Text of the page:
By Sean Coughlan
BBC News education
There are record numbers of students graduating from university
Going to university used to be reserved for a small minority - a privileged group of young people generously maintained by the taxpayer.
But what happens when a university education becomes the expectation of a majority?
This year an unprecedented number of people are seeking places at university in England - up 23% on last year.
Hundreds of thousands of applicants are set to be disappointed - a problem made even deeper by the funding cuts being announced, with student leaders forecasting a "summer of chaos".
It is not as if there has not been expansion in higher education. The system is just struggling to keep up with the surge in demand.
Doubled in a decade
More people are at university than ever before, in what has been a quiet social revolution.
There are four times as many people leaving university now with degrees each year than were getting five O levels in the 1950s.
Across the industrialised world, the number of graduates has almost doubled in the past decade.
There are parts of the UK in which two-thirds of young people are now going into higher education.
But who is going to pay for all this? What are the funding options?
Tuition fees in England, Wales and Northern Ireland have been a first symbolic step towards making students pay towards the cost of university.
An option which will be seriously considered will be to push tuition fees much higher - perhaps to £7,000 or £10,000 per year. In the United States, where there are no limits on fees, courses can cost £36,000 a year.
Degree price tags
As well as changing the headline figure, there will be universities wanting to create a market in fees - so that different institutions and courses will come with different price tags.
This will have far-reaching implications. If you pay £10,000 a year for a course, is the degree worth the same as a course costing £5,000? Will poorer but talented students be forced to study at the cheapest rather than the best university?
If fees are allowed to double or treble, how can you avoid turning higher education into a preserve of the middle classes?
There have been calls for the scrapping of any kind of limit and the creation of a completely free market in fees. A report for the Adam Smith Institute says that setting an upper limit for fees creates an artificial demand for places.
Hand in hand with proposals about raising fees are questions about the cost of student finance.
If you charge students more - will it cost the taxpayer more in terms of cheap loans?
This leads to another key argument, lurking below the headline. Should there still be such generous subsidies on student loans?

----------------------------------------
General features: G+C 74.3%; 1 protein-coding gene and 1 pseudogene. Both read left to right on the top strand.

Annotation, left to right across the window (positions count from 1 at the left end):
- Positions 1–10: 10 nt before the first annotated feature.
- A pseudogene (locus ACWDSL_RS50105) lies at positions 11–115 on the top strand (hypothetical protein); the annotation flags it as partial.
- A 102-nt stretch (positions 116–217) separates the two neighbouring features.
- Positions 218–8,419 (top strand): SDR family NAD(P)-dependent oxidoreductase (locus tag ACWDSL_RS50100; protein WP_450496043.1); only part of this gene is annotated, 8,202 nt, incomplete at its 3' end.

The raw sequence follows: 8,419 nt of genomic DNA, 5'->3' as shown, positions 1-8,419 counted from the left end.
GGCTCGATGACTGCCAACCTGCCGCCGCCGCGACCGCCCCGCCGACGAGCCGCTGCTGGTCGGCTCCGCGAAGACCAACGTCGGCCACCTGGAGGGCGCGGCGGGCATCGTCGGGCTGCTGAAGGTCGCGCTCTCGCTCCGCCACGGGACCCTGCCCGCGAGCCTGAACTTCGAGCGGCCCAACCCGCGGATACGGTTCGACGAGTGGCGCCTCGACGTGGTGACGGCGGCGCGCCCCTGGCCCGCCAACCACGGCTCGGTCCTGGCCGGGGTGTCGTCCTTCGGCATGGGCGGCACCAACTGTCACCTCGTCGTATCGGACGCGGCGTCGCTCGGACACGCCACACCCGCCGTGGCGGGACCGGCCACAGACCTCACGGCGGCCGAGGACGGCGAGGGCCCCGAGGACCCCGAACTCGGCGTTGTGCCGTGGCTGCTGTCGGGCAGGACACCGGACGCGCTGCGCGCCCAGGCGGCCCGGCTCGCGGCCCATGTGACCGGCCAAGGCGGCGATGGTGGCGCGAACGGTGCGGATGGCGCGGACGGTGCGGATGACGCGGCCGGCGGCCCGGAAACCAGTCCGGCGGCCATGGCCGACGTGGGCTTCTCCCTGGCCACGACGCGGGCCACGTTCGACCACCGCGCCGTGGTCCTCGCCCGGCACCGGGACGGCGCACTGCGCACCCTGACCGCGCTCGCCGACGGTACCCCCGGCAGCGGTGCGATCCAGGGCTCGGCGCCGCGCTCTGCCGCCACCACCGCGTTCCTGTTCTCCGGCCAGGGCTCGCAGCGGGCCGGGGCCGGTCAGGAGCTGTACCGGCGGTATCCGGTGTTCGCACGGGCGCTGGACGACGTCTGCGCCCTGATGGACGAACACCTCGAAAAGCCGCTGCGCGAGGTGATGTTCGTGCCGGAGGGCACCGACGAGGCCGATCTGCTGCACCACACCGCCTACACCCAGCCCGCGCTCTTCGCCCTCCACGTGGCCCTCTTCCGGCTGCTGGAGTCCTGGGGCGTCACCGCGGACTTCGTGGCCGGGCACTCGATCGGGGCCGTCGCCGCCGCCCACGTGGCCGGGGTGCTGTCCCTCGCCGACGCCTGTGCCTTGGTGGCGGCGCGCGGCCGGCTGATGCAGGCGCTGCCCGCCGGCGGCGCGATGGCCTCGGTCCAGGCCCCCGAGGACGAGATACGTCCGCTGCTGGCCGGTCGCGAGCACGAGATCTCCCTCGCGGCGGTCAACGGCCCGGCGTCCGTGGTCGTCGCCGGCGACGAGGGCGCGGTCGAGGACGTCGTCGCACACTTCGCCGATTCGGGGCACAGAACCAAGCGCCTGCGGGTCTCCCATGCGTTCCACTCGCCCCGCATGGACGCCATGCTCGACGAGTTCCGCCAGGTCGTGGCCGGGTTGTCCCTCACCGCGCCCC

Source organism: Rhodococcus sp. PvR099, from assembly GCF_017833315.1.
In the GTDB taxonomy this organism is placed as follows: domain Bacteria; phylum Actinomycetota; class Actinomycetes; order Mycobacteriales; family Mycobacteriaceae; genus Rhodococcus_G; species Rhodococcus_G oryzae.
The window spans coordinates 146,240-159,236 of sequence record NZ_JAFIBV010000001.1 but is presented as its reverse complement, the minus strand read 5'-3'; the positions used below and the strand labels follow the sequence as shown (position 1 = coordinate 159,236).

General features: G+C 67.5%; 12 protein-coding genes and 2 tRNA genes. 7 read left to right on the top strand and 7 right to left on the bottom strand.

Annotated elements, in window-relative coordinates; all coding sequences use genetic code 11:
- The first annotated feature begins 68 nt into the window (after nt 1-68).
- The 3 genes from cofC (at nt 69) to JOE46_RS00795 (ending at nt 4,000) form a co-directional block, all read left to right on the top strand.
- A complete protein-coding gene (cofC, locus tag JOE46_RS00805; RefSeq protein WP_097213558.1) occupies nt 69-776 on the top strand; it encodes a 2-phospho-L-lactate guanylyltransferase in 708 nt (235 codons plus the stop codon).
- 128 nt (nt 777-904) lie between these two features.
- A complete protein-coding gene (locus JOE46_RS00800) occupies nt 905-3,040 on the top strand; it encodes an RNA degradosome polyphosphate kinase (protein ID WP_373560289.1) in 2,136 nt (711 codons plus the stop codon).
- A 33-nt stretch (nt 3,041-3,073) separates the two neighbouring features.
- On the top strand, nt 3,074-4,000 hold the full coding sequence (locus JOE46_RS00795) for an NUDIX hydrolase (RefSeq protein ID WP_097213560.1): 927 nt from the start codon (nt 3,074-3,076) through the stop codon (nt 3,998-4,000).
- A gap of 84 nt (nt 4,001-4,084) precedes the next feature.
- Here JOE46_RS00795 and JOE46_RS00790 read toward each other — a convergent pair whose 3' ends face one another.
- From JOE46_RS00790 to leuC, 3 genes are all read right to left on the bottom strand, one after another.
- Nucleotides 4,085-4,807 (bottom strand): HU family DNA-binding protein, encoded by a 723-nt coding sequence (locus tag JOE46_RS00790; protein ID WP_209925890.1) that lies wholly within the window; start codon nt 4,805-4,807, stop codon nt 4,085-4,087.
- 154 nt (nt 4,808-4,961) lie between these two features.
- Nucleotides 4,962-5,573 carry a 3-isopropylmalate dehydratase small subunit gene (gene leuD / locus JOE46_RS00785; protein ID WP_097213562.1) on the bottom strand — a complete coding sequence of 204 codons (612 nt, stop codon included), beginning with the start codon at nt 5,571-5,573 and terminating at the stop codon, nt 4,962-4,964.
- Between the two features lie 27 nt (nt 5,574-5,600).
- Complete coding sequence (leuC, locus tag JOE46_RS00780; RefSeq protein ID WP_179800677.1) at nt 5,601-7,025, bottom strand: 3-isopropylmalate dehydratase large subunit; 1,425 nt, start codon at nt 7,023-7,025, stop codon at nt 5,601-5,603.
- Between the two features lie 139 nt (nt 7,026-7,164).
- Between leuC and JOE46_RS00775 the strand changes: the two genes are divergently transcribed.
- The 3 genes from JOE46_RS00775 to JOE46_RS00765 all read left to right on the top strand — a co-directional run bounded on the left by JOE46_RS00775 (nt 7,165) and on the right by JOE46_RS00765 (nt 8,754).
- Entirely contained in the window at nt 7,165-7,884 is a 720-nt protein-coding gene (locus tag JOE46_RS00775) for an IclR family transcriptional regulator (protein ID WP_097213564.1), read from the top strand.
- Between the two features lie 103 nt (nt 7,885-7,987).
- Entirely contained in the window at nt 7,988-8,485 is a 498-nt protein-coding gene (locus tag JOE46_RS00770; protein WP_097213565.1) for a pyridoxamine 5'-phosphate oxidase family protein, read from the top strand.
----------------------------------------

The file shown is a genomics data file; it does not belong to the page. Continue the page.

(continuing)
The Confederation of British Industry and the 1994 Group of research-intensive universities have suggested that loans should be charged at a more commercial rate as a way of reducing the cost to the taxpayer.
Rather than paying to go to university, there have been proposals for the burden to be transferred to those who are working - in the form of a graduate tax, which would link repayments to subsequent earnings.
The National Union of Students has been pushing for such an income-related graduate payment system.
There are countries, such as the education powerhouses in Scandinavia, where the entire burden of higher education is placed on taxpayers.
But according to the OECD, higher education systems entirely reliant on taxpayers struggle to get the scale of funding they need to compete. And they have tacitly accepted the benefits of sharing the cost between state and student.
The UCU lecturers' union has another proposal which avoids increasing direct charges for students. It wants business to pay through the raising of corporation tax, with the extra cash ring-fenced to higher education.
Rather than looking at changing the way students pay, there have been calls for changes to how students go to university.
Instead of three-year residential degrees, there could be more students going to local universities and more studying part-time.
Further education colleges could be where people go to study for degrees rather than university campuses - and people could study for course modules that could be built up into a full degree.
Any decision on fees will also have political implications. All the major parties now support the ambition to increase student numbers.
But there is much less commitment to saying how it would be afforded in the long term.
The review of funding in England has pushed the question beyond the general election, but whoever is in office will still have to wrestle with this political conundrum.
More and more youngsters are expecting a place in university - but who is going to break the bad news to parents about the cost?